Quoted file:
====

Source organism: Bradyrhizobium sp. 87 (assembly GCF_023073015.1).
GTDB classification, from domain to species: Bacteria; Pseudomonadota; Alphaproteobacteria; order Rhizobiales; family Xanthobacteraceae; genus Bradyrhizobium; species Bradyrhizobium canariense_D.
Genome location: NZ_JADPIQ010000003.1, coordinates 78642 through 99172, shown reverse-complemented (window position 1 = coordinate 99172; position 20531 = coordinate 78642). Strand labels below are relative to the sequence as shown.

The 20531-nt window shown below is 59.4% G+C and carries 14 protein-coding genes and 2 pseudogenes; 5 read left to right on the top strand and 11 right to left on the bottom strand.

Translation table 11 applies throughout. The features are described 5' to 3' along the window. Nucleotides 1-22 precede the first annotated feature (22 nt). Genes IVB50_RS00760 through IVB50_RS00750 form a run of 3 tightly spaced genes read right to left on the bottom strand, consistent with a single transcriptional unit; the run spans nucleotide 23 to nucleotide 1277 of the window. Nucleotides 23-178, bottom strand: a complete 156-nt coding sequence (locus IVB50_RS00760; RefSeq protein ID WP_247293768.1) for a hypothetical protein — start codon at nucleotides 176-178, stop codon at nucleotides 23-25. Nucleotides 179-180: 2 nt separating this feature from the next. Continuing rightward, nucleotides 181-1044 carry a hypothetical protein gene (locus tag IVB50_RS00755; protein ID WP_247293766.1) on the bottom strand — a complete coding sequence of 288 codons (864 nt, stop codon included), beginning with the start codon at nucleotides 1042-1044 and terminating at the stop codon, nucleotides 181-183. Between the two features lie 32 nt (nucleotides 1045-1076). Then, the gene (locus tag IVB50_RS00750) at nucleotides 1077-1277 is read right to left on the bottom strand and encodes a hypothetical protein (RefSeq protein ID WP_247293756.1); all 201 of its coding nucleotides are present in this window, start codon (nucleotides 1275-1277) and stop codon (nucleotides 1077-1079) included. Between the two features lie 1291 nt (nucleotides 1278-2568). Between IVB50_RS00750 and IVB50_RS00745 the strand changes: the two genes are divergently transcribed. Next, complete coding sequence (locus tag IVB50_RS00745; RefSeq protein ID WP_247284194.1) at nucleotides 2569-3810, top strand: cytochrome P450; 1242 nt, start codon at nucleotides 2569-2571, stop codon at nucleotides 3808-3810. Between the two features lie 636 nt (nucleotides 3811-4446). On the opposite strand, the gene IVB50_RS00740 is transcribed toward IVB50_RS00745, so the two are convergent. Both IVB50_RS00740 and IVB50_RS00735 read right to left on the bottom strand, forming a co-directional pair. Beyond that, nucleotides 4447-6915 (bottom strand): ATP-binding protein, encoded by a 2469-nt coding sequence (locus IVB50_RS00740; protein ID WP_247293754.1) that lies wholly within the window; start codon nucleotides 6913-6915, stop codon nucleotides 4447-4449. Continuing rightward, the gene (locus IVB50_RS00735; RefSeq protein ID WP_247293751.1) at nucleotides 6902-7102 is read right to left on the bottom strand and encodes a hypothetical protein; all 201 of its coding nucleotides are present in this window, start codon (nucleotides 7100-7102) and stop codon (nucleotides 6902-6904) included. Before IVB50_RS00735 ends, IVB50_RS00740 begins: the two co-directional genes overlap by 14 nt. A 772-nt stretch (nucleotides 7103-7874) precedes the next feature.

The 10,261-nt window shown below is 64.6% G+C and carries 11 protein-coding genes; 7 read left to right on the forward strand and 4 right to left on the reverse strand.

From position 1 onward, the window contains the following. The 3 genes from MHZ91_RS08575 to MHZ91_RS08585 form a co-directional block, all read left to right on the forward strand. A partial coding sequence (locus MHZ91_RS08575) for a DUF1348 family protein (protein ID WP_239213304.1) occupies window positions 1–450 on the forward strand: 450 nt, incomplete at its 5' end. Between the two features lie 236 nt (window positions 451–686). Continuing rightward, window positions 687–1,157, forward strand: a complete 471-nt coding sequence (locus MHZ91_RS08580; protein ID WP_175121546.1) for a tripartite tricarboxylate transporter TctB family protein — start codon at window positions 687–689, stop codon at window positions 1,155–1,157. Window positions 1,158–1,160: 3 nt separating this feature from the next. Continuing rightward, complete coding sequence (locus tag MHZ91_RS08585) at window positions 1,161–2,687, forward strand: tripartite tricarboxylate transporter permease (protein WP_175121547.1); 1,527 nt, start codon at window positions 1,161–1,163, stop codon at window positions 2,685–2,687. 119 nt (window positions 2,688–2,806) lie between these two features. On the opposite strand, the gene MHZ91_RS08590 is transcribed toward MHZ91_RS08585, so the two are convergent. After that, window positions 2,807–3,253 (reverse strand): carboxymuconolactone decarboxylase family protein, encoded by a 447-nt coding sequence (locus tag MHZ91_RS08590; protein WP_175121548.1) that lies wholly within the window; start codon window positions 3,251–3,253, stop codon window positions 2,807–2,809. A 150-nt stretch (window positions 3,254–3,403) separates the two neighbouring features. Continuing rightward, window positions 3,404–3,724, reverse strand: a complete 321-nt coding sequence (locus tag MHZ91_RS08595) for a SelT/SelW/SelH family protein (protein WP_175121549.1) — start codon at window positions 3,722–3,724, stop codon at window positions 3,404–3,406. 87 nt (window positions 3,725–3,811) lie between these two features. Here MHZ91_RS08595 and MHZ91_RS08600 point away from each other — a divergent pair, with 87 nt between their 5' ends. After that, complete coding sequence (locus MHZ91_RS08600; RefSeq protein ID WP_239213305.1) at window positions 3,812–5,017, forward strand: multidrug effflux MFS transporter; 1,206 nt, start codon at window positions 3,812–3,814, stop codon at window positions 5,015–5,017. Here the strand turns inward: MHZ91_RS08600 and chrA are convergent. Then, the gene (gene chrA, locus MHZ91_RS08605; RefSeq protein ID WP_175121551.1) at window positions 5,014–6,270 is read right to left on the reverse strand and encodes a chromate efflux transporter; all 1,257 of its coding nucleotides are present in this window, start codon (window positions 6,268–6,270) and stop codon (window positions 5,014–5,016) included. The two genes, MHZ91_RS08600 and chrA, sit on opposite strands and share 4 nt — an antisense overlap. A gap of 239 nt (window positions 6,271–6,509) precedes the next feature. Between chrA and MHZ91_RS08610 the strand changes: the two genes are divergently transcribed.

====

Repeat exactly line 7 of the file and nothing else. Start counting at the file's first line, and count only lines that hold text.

From position 1 onward, the window contains the following. The 3 genes from MHZ91_RS08575 to MHZ91_RS08585 form a co-directional block, all read left to right on the forward strand. A partial coding sequence (locus MHZ91_RS08575) for a DUF1348 family protein (protein ID WP_239213304.1) occupies window positions 1–450 on the forward strand: 450 nt, incomplete at its 5' end. Between the two features lie 236 nt (window positions 451–686). Continuing rightward, window positions 687–1,157, forward strand: a complete 471-nt coding sequence (locus MHZ91_RS08580; protein ID WP_175121546.1) for a tripartite tricarboxylate transporter TctB family protein — start codon at window positions 687–689, stop codon at window positions 1,155–1,157. Window positions 1,158–1,160: 3 nt separating this feature from the next. Continuing rightward, complete coding sequence (locus tag MHZ91_RS08585) at window positions 1,161–2,687, forward strand: tripartite tricarboxylate transporter permease (protein WP_175121547.1); 1,527 nt, start codon at window positions 1,161–1,163, stop codon at window positions 2,685–2,687. 119 nt (window positions 2,688–2,806) lie between these two features. On the opposite strand, the gene MHZ91_RS08590 is transcribed toward MHZ91_RS08585, so the two are convergent. After that, window positions 2,807–3,253 (reverse strand): carboxymuconolactone decarboxylase family protein, encoded by a 447-nt coding sequence (locus tag MHZ91_RS08590; protein WP_175121548.1) that lies wholly within the window; start codon window positions 3,251–3,253, stop codon window positions 2,807–2,809. A 150-nt stretch (window positions 3,254–3,403) separates the two neighbouring features. Continuing rightward, window positions 3,404–3,724, reverse strand: a complete 321-nt coding sequence (locus tag MHZ91_RS08595) for a SelT/SelW/SelH family protein (protein WP_175121549.1) — start codon at window positions 3,722–3,724, stop codon at window positions 3,404–3,406. 87 nt (window positions 3,725–3,811) lie between these two features. Here MHZ91_RS08595 and MHZ91_RS08600 point away from each other — a divergent pair, with 87 nt between their 5' ends. After that, complete coding sequence (locus MHZ91_RS08600; RefSeq protein ID WP_239213305.1) at window positions 3,812–5,017, forward strand: multidrug effflux MFS transporter; 1,206 nt, start codon at window positions 3,812–3,814, stop codon at window positions 5,015–5,017. Here the strand turns inward: MHZ91_RS08600 and chrA are convergent. Then, the gene (gene chrA, locus MHZ91_RS08605; RefSeq protein ID WP_175121551.1) at window positions 5,014–6,270 is read right to left on the reverse strand and encodes a chromate efflux transporter; all 1,257 of its coding nucleotides are present in this window, start codon (window positions 6,268–6,270) and stop codon (window positions 5,014–5,016) included. The two genes, MHZ91_RS08600 and chrA, sit on opposite strands and share 4 nt — an antisense overlap. A gap of 239 nt (window positions 6,271–6,509) precedes the next feature. Between chrA and MHZ91_RS08610 the strand changes: the two genes are divergently transcribed.